Wednesday, 10 February 2010
To watch Turnbull give his speech for the ETS two days ago was to be reminded of a few things. First, unlike many on the current Coalition front bench, he can actually string a few sentences together to make an argument. His subtle knifing of Abbott’s climate change plan as basically a slush fund to buy off polluters was, as widely noted, more damning and to the point than what the government has achieved over the last few days.
But that coherence was also because Turnbull was doing what used to be a straightforward thing for a Liberal, simply articulating what big business wants. They want certainty, something roughly in line with current international practice and all dressed up with a nod to the ‘market’ to disguise all the industry subsidies the ETS actually entails.
The problem for the Liberals, of course, is that what big business wants is pretty well what the Labor government is giving them, and so for a party that was supposed to be all about popularising big business interests, there is nothing left to do. So we have Abbott and the search for conservative values and an audience to pin it on. Yet if Turnbull was regarded as an ‘experiment’ by senior Liberals, then Abbott’s playing around with anti-politics sentiment is really mixing the explosives in the lab.
Joyce is only the most immediate sign of how dangerous this anti-politics strategy can be for an establishment party like the Liberals. With the economic debate having hollowed out, the Liberals’ lead in economic management is merely giving credit for them being the party of business, and therefore the ‘economy’. This is essentially what is giving them a lead even when, as during the GFC bail-out, they were on the unpopular side of the economic debate. The more they pursue this anti-politics strategy, however, the less this identity of the Liberals becomes true. If Howard or Costello were still around and such a comment came from the Labor side, you could imagine them barely blinking before telling us all how much such public doubts about Australia’s sovereign debt was actually costing the tax player and business in higher interest. But such acumen is lacking from a government still in a bit of a post-Copenhagen funk.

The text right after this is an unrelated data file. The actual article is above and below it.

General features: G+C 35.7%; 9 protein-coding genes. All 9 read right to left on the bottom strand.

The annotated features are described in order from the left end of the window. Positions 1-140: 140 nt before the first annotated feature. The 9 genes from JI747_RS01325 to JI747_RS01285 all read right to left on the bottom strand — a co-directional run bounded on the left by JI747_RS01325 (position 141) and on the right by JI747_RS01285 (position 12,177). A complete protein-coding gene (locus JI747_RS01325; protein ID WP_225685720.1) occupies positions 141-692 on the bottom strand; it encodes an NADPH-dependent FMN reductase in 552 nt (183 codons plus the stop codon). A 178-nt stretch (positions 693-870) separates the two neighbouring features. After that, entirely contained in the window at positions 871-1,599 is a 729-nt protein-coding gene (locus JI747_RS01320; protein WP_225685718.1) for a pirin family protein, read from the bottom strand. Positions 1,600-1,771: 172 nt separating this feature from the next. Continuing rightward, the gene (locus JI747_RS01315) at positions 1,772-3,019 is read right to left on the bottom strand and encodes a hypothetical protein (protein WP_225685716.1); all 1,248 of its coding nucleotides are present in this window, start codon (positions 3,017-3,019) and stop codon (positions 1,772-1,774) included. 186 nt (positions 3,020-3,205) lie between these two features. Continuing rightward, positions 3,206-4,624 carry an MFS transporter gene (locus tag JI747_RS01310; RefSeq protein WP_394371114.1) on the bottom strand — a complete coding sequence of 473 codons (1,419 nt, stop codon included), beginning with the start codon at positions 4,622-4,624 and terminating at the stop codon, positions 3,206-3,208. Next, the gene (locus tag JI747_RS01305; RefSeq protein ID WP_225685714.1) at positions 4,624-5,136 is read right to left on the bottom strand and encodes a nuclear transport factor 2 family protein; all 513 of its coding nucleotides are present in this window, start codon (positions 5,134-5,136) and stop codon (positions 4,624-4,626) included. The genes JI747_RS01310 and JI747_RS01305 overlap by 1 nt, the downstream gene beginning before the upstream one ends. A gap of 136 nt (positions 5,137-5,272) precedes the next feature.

It is this potential detachment of Abbott’s Liberals from big business interests that allows Turnbull a possible way back in. Rather than necessarily having the broadest appeal to the ‘middle ground’, Turnbull’s real potential advantage is being able to articulate what the Liberals’ true core supporters (big business) actually want at a point when their interests diverge from the government. This would seem a far more viable strategy in the longer term than Abbott running around trying to make a whole new core audience out of nothing but some values that neither he nor Joyce can say out loud without causing trouble.
For now, while the right goes through its ‘re-birthing’, or whatever it is, that will mean a certain detachment from the party for Turnbull. This was again on display on Monday. There was some fretting in the press about how Turnbull will bear to be so isolated from the party by betraying it and crossing the floor on his own. Turnbull would no doubt say it is small beer compared to splitting a front bench over a deal that had already been agreed. But just as it was widely seen as likely Turnbull would step down after the conservatives walk-out in November, it mis-reads his position. It is less a position of bravery than a detachment and lack of reliance on the party he is in.
In some ways, Turnbull’s detachment from the Liberals resembles Rudd’s from the ALP. The difference is that whereas Rudd generally knows how to use that detachment from the political process to his advantage, Turnbull has often been in awe of it. Whereas Rudd can at times tap into and use anti-politics sentiment, Turnbull seems almost oblivious to it.
Turnbull’s blindness to this basic and powerful fact of Australian political life was fully on display during the republican referendum when Howard turned a republican electorate against him by campaigning against a ‘politician’s republic’. Turnbull also underestimated the power of it when his opponents tapped it into it last December in the guise of climate change scepticism. Even on Monday, there was no real sense that Turnbull had realised what had happened in November and why the political climate had changed since Copenhagen. Yet without a Liberal party nominally able to support him, Turnbull will inevitably have to discover it to remain politically viable. If he did, then from where things stand now, there seems a possibility of reconstituting something recognisable as an Australian political right.
Posted by The Piping Shrike on Wednesday, 10 February 2010.Filed under Political figures